When Donald Trump becomes president on January 20, most experts predict that the US Department of Labor’s Wage and Hour Division (WHD) will take a more employer-friendly approach toward enforcement.
“For at least the next four years, you’re going to be regarded as a stakeholder, not a perp,” said Paul DeCamp, a principal in the Washington, D.C., office of Jackson Lewis, and a former administrator of the Department of Labor’s Wage and Hour Division. “The view under the Obama administration has been that employers are the bad guys, the lawbreakers. Going forward, there will be a more realistic understanding.”
“We’re going to see a change from the ‘gotcha’ DOL to one that’s really trying to foster compliance within industries,” said Salvador P. Simao, a partner in the Berkeley Heights, N.J., office of FordHarrison who worked as a trial attorney with the Office of the Solicitor of the DOL.
Under President Trump, the DOL will “help employers that make honest mistakes correct them to avoid litigation,” Simao said.
Under President Obama, the WHD has targeted its enforcement efforts at what it calls fissured industries, in which the use of franchising, independent contractors, subcontracting and third-party intermediaries such as temporary employment agencies or labor brokers has distanced employers from their workers. These targeted industries include restaurants, hotels and motels, residential construction, janitorial services, moving companies, agricultural products, landscaping, health care and home health care services, grocery stores and retail stores.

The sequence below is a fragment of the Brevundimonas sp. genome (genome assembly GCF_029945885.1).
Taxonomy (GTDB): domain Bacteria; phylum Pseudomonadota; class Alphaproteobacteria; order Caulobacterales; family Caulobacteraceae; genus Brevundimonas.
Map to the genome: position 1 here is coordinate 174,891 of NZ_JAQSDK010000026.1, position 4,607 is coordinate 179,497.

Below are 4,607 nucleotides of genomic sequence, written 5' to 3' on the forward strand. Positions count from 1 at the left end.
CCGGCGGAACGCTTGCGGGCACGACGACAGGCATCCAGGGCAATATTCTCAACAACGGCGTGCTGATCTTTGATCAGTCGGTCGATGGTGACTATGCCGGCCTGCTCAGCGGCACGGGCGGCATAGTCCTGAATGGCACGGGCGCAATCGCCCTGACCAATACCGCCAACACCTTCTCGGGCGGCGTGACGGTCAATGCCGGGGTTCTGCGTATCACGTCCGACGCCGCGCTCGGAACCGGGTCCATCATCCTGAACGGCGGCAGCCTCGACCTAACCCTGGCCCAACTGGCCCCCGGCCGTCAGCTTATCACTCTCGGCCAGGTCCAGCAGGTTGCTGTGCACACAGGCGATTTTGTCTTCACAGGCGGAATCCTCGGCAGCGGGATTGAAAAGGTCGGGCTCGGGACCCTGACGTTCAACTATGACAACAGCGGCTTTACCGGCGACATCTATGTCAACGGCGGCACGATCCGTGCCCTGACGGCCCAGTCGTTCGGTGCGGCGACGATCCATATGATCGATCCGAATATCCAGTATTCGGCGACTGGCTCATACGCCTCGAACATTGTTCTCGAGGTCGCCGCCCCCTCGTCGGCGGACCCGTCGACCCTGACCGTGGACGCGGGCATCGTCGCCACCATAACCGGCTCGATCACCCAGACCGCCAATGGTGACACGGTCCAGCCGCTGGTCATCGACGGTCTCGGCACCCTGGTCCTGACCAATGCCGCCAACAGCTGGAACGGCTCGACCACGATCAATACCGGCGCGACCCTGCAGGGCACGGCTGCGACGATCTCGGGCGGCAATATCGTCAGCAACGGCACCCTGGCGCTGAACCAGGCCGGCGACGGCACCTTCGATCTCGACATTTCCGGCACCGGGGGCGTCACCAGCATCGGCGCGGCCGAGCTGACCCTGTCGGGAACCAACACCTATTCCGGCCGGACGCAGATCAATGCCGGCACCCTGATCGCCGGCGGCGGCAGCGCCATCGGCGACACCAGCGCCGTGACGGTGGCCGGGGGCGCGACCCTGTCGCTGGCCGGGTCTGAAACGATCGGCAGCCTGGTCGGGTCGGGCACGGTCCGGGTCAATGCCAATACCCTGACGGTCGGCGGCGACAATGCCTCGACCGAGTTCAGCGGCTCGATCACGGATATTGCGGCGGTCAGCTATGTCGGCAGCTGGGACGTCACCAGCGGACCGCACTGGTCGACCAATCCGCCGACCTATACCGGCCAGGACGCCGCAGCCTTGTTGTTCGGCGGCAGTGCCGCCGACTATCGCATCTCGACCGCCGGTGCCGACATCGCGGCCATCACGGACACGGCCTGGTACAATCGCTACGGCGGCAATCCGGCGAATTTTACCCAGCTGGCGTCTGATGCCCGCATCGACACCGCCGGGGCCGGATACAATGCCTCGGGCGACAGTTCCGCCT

At the same time, DeCamp said the WHD has broadened the scope of the employer-employee relationship – most notably with its interpretations of joint employment and independent contractors. “Defining the exact dividing line [between employee and non-employee] has always been elusive,” he said, “but the Obama administration really pushed the envelope. Now there’s going to be a restoration of a more traditional approach.”
Simao predicts that the WHD also could help employers by restoring its longstanding practice of issuing opinion letters. For many years, the WHD responded to questions about fact-specific, real-life scenarios submitted by employers with opinion letters. These opinion letters often served as a valuable defense in litigation. But in 2010, the WHD abandoned this practice in favor of issuing “administrator interpretations” that were meant to provide broadly applicable clarifications rather than specific answers.
As for the new overtime rule that is scheduled to take effect December 1, DeCamp said it will depend largely on whether a federal district court grants a request from 21 states to suspend the rule. If the court does not suspend the rule, employers “are going to be compliant, which makes a rollback less helpful, not worth the expenditure of political capital,” he said.